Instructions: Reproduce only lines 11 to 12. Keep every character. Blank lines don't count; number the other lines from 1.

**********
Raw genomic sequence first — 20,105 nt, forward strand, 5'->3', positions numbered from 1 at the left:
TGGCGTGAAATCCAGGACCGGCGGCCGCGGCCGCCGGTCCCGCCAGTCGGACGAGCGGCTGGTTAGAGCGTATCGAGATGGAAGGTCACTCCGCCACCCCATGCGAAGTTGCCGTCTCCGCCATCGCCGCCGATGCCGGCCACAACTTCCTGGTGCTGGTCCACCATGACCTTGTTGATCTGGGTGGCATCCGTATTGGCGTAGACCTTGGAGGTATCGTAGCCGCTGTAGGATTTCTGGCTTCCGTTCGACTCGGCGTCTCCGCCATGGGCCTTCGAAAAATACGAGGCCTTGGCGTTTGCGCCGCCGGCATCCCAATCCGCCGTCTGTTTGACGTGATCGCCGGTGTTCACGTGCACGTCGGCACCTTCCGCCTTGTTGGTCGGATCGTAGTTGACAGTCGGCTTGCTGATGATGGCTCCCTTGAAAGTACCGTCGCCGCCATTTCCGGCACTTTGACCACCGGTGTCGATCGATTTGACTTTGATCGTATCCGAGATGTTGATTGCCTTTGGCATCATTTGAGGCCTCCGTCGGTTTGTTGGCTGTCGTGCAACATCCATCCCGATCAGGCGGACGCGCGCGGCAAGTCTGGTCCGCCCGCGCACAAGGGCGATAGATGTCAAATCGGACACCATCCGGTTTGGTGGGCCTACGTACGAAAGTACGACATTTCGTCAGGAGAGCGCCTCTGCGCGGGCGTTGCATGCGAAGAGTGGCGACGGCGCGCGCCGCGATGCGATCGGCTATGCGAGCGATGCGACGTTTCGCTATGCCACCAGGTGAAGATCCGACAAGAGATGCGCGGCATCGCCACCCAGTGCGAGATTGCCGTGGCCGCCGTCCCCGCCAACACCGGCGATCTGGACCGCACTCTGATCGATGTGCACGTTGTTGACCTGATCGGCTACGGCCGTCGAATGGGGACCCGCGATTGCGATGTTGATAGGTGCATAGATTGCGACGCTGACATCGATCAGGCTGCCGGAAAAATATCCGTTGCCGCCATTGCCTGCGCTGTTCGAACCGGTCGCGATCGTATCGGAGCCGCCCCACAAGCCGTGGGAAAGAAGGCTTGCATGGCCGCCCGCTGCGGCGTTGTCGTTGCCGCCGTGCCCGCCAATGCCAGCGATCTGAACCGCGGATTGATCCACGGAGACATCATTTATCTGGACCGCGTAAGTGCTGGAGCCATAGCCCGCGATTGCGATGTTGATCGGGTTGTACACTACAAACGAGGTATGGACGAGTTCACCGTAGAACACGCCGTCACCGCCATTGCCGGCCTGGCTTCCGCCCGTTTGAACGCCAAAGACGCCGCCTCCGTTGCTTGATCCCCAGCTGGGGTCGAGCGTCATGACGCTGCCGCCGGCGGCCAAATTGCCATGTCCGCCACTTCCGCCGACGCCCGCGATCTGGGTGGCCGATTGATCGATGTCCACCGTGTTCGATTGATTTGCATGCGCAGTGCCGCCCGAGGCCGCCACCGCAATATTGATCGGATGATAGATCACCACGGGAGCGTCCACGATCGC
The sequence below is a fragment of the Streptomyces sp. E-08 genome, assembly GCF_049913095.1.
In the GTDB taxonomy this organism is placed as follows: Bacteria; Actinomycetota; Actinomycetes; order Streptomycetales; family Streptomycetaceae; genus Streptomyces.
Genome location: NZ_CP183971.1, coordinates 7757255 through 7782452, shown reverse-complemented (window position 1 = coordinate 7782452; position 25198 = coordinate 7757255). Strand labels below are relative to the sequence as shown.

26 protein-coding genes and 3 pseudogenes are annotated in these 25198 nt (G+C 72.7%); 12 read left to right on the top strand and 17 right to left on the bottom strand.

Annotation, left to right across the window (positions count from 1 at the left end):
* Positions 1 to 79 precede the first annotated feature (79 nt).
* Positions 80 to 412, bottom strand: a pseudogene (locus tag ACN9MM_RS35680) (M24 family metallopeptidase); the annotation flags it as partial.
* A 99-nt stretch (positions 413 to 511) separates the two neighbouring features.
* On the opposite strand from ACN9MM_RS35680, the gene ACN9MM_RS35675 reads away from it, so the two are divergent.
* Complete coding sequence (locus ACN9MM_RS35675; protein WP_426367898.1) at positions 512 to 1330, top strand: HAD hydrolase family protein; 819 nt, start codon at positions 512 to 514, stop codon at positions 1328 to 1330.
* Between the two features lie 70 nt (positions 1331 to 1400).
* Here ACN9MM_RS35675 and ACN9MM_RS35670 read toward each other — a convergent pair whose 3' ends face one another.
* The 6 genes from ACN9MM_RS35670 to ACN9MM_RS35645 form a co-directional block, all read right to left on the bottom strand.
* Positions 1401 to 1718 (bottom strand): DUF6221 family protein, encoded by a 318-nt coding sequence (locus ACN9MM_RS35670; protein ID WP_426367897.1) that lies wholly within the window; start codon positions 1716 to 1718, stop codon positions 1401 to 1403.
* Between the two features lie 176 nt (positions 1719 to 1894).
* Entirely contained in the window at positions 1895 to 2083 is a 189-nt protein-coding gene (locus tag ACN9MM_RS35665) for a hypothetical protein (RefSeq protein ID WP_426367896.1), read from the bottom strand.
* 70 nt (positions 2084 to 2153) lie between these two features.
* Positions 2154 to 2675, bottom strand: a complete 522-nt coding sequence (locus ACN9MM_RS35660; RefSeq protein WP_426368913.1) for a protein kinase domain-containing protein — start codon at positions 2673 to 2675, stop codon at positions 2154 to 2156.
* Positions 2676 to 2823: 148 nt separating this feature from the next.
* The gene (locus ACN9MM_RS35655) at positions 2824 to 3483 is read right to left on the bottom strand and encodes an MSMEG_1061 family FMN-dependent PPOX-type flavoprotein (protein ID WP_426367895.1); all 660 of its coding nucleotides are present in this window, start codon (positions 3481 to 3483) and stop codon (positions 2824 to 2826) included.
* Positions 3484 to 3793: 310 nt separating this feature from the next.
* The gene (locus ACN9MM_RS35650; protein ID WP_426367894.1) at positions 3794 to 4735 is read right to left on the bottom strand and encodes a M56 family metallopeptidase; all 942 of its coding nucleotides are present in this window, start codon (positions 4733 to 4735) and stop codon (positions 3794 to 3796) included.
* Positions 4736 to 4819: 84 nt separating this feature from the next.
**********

* On the opposite strand from ACN9MM_RS35680, the gene ACN9MM_RS35675 reads away from it, so the two are divergent.
* Complete coding sequence (locus ACN9MM_RS35675; protein WP_426367898.1) at positions 512 to 1330, top strand: HAD hydrolase family protein; 819 nt, start codon at positions 512 to 514, stop codon at positions 1328 to 1330.